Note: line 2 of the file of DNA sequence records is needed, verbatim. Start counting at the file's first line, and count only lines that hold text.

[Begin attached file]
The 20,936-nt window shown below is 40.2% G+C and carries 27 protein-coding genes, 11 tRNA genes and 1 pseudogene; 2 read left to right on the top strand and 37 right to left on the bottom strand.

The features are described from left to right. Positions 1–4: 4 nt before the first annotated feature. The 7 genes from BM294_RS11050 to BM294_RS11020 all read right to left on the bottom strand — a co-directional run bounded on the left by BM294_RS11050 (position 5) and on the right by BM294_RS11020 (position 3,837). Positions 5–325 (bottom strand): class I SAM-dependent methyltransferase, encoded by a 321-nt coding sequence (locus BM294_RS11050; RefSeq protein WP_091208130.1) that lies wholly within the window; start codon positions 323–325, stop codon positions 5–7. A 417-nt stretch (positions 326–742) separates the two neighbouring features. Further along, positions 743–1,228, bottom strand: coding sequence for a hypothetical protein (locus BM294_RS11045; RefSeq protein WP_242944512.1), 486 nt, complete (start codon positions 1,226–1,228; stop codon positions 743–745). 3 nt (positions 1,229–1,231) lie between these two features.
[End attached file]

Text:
The features are described from left to right. Positions 1–4: 4 nt before the first annotated feature. The 7 genes from BM294_RS11050 to BM294_RS11020 all read right to left on the bottom strand — a co-directional run bounded on the left by BM294_RS11050 (position 5) and on the right by BM294_RS11020 (position 3,837). Positions 5–325 (bottom strand): class I SAM-dependent methyltransferase, encoded by a 321-nt coding sequence (locus BM294_RS11050; RefSeq protein WP_091208130.1) that lies wholly within the window; start codon positions 323–325, stop codon positions 5–7. A 417-nt stretch (positions 326–742) separates the two neighbouring features. Further along, positions 743–1,228, bottom strand: coding sequence for a hypothetical protein (locus BM294_RS11045; RefSeq protein WP_242944512.1), 486 nt, complete (start codon positions 1,226–1,228; stop codon positions 743–745). 3 nt (positions 1,229–1,231) lie between these two features.